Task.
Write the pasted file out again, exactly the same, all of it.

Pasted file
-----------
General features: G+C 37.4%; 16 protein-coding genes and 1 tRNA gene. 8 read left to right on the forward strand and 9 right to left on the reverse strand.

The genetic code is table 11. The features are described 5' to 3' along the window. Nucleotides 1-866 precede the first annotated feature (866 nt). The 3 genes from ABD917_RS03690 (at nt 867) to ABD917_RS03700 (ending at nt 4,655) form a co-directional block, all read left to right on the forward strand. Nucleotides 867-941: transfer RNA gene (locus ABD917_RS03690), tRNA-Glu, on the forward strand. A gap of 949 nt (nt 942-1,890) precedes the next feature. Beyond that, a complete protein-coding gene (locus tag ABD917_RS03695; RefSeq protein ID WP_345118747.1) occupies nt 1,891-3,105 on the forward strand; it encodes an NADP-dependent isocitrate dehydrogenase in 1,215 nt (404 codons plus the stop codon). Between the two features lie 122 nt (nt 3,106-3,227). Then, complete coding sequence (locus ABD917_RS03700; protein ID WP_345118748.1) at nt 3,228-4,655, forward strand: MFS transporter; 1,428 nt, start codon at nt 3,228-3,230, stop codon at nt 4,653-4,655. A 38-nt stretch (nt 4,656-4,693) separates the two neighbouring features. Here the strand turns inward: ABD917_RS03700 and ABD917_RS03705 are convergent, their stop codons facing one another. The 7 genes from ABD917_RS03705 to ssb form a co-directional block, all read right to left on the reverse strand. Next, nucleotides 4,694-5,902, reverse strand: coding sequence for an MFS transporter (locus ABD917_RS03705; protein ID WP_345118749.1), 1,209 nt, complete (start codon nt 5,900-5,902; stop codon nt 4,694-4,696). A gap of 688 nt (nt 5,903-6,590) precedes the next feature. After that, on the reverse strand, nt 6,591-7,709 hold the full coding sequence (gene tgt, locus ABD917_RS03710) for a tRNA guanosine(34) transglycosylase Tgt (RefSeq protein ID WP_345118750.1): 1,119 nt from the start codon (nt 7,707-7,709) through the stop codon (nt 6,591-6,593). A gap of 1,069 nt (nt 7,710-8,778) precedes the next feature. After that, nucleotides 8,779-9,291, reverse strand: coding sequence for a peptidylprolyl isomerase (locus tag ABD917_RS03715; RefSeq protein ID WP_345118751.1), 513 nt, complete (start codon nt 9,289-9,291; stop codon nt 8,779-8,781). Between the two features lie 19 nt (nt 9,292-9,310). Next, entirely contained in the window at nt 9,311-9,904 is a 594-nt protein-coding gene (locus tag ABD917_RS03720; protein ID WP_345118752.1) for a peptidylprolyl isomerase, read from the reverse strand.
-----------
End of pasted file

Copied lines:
General features: G+C 37.4%; 16 protein-coding genes and 1 tRNA gene. 8 read left to right on the forward strand and 9 right to left on the reverse strand.

The genetic code is table 11. The features are described 5' to 3' along the window. Nucleotides 1-866 precede the first annotated feature (866 nt). The 3 genes from ABD917_RS03690 (at nt 867) to ABD917_RS03700 (ending at nt 4,655) form a co-directional block, all read left to right on the forward strand. Nucleotides 867-941: transfer RNA gene (locus ABD917_RS03690), tRNA-Glu, on the forward strand. A gap of 949 nt (nt 942-1,890) precedes the next feature. Beyond that, a complete protein-coding gene (locus tag ABD917_RS03695; RefSeq protein ID WP_345118747.1) occupies nt 1,891-3,105 on the forward strand; it encodes an NADP-dependent isocitrate dehydrogenase in 1,215 nt (404 codons plus the stop codon). Between the two features lie 122 nt (nt 3,106-3,227). Then, complete coding sequence (locus ABD917_RS03700; protein ID WP_345118748.1) at nt 3,228-4,655, forward strand: MFS transporter; 1,428 nt, start codon at nt 3,228-3,230, stop codon at nt 4,653-4,655. A 38-nt stretch (nt 4,656-4,693) separates the two neighbouring features. Here the strand turns inward: ABD917_RS03700 and ABD917_RS03705 are convergent, their stop codons facing one another. The 7 genes from ABD917_RS03705 to ssb form a co-directional block, all read right to left on the reverse strand. Next, nucleotides 4,694-5,902, reverse strand: coding sequence for an MFS transporter (locus ABD917_RS03705; protein ID WP_345118749.1), 1,209 nt, complete (start codon nt 5,900-5,902; stop codon nt 4,694-4,696). A gap of 688 nt (nt 5,903-6,590) precedes the next feature. After that, on the reverse strand, nt 6,591-7,709 hold the full coding sequence (gene tgt, locus ABD917_RS03710) for a tRNA guanosine(34) transglycosylase Tgt (RefSeq protein ID WP_345118750.1): 1,119 nt from the start codon (nt 7,707-7,709) through the stop codon (nt 6,591-6,593). A gap of 1,069 nt (nt 7,710-8,778) precedes the next feature. After that, nucleotides 8,779-9,291, reverse strand: coding sequence for a peptidylprolyl isomerase (locus tag ABD917_RS03715; RefSeq protein ID WP_345118751.1), 513 nt, complete (start codon nt 9,289-9,291; stop codon nt 8,779-8,781). Between the two features lie 19 nt (nt 9,292-9,310). Next, entirely contained in the window at nt 9,311-9,904 is a 594-nt protein-coding gene (locus tag ABD917_RS03720; protein ID WP_345118752.1) for a peptidylprolyl isomerase, read from the reverse strand.